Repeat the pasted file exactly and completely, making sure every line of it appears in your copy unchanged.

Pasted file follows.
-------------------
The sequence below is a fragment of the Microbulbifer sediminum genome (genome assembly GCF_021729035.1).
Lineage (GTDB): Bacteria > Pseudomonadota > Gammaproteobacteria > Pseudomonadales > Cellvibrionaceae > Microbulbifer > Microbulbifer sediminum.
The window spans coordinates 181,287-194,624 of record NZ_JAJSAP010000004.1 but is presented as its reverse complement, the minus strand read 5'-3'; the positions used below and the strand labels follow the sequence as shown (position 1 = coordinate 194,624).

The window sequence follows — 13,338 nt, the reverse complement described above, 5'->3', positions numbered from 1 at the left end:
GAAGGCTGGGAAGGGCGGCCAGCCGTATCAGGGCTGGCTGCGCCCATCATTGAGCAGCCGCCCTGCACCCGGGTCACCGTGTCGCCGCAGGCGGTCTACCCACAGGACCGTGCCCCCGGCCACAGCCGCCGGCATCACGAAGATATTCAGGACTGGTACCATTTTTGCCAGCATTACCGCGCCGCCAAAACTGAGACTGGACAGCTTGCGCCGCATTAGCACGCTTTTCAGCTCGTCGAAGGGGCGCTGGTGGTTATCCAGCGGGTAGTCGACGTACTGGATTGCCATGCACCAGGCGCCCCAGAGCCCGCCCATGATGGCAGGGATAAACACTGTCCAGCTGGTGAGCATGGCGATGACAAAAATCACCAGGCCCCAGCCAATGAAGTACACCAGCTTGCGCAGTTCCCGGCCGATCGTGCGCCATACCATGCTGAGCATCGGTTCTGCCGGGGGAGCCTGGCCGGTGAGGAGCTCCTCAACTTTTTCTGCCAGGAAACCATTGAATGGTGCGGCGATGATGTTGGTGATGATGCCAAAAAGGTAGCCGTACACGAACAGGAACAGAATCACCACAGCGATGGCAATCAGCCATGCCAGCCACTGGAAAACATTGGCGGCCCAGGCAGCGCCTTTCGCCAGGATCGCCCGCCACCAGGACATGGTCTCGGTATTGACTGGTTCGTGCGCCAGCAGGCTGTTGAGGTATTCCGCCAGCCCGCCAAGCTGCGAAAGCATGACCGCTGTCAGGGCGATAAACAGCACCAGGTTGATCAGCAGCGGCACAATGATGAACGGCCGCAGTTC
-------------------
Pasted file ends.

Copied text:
The sequence below is a fragment of the Microbulbifer sediminum genome (genome assembly GCF_021729035.1).
Lineage (GTDB): Bacteria > Pseudomonadota > Gammaproteobacteria > Pseudomonadales > Cellvibrionaceae > Microbulbifer > Microbulbifer sediminum.
The window spans coordinates 181,287-194,624 of record NZ_JAJSAP010000004.1 but is presented as its reverse complement, the minus strand read 5'-3'; the positions used below and the strand labels follow the sequence as shown (position 1 = coordinate 194,624).

The window sequence follows — 13,338 nt, the reverse complement described above, 5'->3', positions numbered from 1 at the left end:
GAAGGCTGGGAAGGGCGGCCAGCCGTATCAGGGCTGGCTGCGCCCATCATTGAGCAGCCGCCCTGCACCCGGGTCACCGTGTCGCCGCAGGCGGTCTACCCACAGGACCGTGCCCCCGGCCACAGCCGCCGGCATCACGAAGATATTCAGGACTGGTACCATTTTTGCCAGCATTACCGCGCCGCCAAAACTGAGACTGGACAGCTTGCGCCGCATTAGCACGCTTTTCAGCTCGTCGAAGGGGCGCTGGTGGTTATCCAGCGGGTAGTCGACGTACTGGATTGCCATGCACCAGGCGCCCCAGAGCCCGCCCATGATGGCAGGGATAAACACTGTCCAGCTGGTGAGCATGGCGATGACAAAAATCACCAGGCCCCAGCCAATGAAGTACACCAGCTTGCGCAGTTCCCGGCCGATCGTGCGCCATACCATGCTGAGCATCGGTTCTGCCGGGGGAGCCTGGCCGGTGAGGAGCTCCTCAACTTTTTCTGCCAGGAAACCATTGAATGGTGCGGCGATGATGTTGGTGATGATGCCAAAAAGGTAGCCGTACACGAACAGGAACAGAATCACCACAGCGATGGCAATCAGCCATGCCAGCCACTGGAAAACATTGGCGGCCCAGGCAGCGCCTTTCGCCAGGATCGCCCGCCACCAGGACATGGTCTCGGTATTGACTGGTTCGTGCGCCAGCAGGCTGTTGAGGTATTCCGCCAGCCCGCCAAGCTGCGAAAGCATGACCGCTGTCAGGGCGATAAACAGCACCAGGTTGATCAGCAGCGGCACAATGATGAACGGCCGCAGTTC